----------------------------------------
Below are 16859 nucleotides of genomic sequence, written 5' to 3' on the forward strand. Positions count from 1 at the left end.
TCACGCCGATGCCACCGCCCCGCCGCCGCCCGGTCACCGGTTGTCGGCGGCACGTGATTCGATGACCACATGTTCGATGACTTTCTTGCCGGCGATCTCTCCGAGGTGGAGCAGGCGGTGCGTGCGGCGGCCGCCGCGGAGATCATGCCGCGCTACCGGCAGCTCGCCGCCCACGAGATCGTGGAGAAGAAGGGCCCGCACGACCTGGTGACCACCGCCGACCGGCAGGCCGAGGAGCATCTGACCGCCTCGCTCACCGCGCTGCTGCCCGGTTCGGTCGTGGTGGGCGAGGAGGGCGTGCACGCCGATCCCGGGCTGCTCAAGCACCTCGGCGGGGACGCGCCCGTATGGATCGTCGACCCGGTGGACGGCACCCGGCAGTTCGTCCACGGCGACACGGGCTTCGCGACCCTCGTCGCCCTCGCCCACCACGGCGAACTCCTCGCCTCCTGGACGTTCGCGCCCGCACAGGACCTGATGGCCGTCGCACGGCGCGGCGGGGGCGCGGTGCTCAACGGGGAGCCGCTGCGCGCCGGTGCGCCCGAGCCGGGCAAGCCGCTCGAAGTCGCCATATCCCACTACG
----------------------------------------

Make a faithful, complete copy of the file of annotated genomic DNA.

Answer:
Below are 16859 nucleotides of genomic sequence, written 5' to 3' on the forward strand. Positions count from 1 at the left end.
TCACGCCGATGCCACCGCCCCGCCGCCGCCCGGTCACCGGTTGTCGGCGGCACGTGATTCGATGACCACATGTTCGATGACTTTCTTGCCGGCGATCTCTCCGAGGTGGAGCAGGCGGTGCGTGCGGCGGCCGCCGCGGAGATCATGCCGCGCTACCGGCAGCTCGCCGCCCACGAGATCGTGGAGAAGAAGGGCCCGCACGACCTGGTGACCACCGCCGACCGGCAGGCCGAGGAGCATCTGACCGCCTCGCTCACCGCGCTGCTGCCCGGTTCGGTCGTGGTGGGCGAGGAGGGCGTGCACGCCGATCCCGGGCTGCTCAAGCACCTCGGCGGGGACGCGCCCGTATGGATCGTCGACCCGGTGGACGGCACCCGGCAGTTCGTCCACGGCGACACGGGCTTCGCGACCCTCGTCGCCCTCGCCCACCACGGCGAACTCCTCGCCTCCTGGACGTTCGCGCCCGCACAGGACCTGATGGCCGTCGCACGGCGCGGCGGGGGCGCGGTGCTCAACGGGGAGCCGCTGCGCGCCGGTGCGCCCGAGCCGGGCAAGCCGCTCGAAGTCGCCATATCCCACTACG